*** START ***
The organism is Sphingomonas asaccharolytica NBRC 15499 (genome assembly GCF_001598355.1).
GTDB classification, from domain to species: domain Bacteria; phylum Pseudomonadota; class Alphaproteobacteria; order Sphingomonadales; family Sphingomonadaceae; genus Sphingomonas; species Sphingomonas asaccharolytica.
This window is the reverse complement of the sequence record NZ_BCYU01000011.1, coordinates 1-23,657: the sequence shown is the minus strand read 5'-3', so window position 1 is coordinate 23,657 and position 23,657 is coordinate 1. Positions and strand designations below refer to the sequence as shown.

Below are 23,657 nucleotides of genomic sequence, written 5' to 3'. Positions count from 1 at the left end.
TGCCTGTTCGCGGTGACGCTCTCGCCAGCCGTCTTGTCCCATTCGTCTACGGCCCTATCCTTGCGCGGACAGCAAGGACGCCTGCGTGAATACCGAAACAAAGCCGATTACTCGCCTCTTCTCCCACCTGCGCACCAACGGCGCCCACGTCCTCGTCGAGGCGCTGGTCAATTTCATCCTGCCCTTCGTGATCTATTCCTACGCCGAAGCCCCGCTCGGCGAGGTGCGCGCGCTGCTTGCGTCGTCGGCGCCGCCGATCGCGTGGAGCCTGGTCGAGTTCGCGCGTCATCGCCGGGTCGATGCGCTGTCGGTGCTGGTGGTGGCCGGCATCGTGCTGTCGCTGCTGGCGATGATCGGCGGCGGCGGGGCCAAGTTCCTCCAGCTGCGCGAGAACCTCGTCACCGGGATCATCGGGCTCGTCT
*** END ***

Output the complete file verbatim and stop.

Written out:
The organism is Sphingomonas asaccharolytica NBRC 15499 (genome assembly GCF_001598355.1).
GTDB classification, from domain to species: domain Bacteria; phylum Pseudomonadota; class Alphaproteobacteria; order Sphingomonadales; family Sphingomonadaceae; genus Sphingomonas; species Sphingomonas asaccharolytica.
This window is the reverse complement of the sequence record NZ_BCYU01000011.1, coordinates 1-23,657: the sequence shown is the minus strand read 5'-3', so window position 1 is coordinate 23,657 and position 23,657 is coordinate 1. Positions and strand designations below refer to the sequence as shown.

Below are 23,657 nucleotides of genomic sequence, written 5' to 3'. Positions count from 1 at the left end.
TGCCTGTTCGCGGTGACGCTCTCGCCAGCCGTCTTGTCCCATTCGTCTACGGCCCTATCCTTGCGCGGACAGCAAGGACGCCTGCGTGAATACCGAAACAAAGCCGATTACTCGCCTCTTCTCCCACCTGCGCACCAACGGCGCCCACGTCCTCGTCGAGGCGCTGGTCAATTTCATCCTGCCCTTCGTGATCTATTCCTACGCCGAAGCCCCGCTCGGCGAGGTGCGCGCGCTGCTTGCGTCGTCGGCGCCGCCGATCGCGTGGAGCCTGGTCGAGTTCGCGCGTCATCGCCGGGTCGATGCGCTGTCGGTGCTGGTGGTGGCCGGCATCGTGCTGTCGCTGCTGGCGATGATCGGCGGCGGCGGGGCCAAGTTCCTCCAGCTGCGCGAGAACCTCGTCACCGGGATCATCGGGCTCGTCT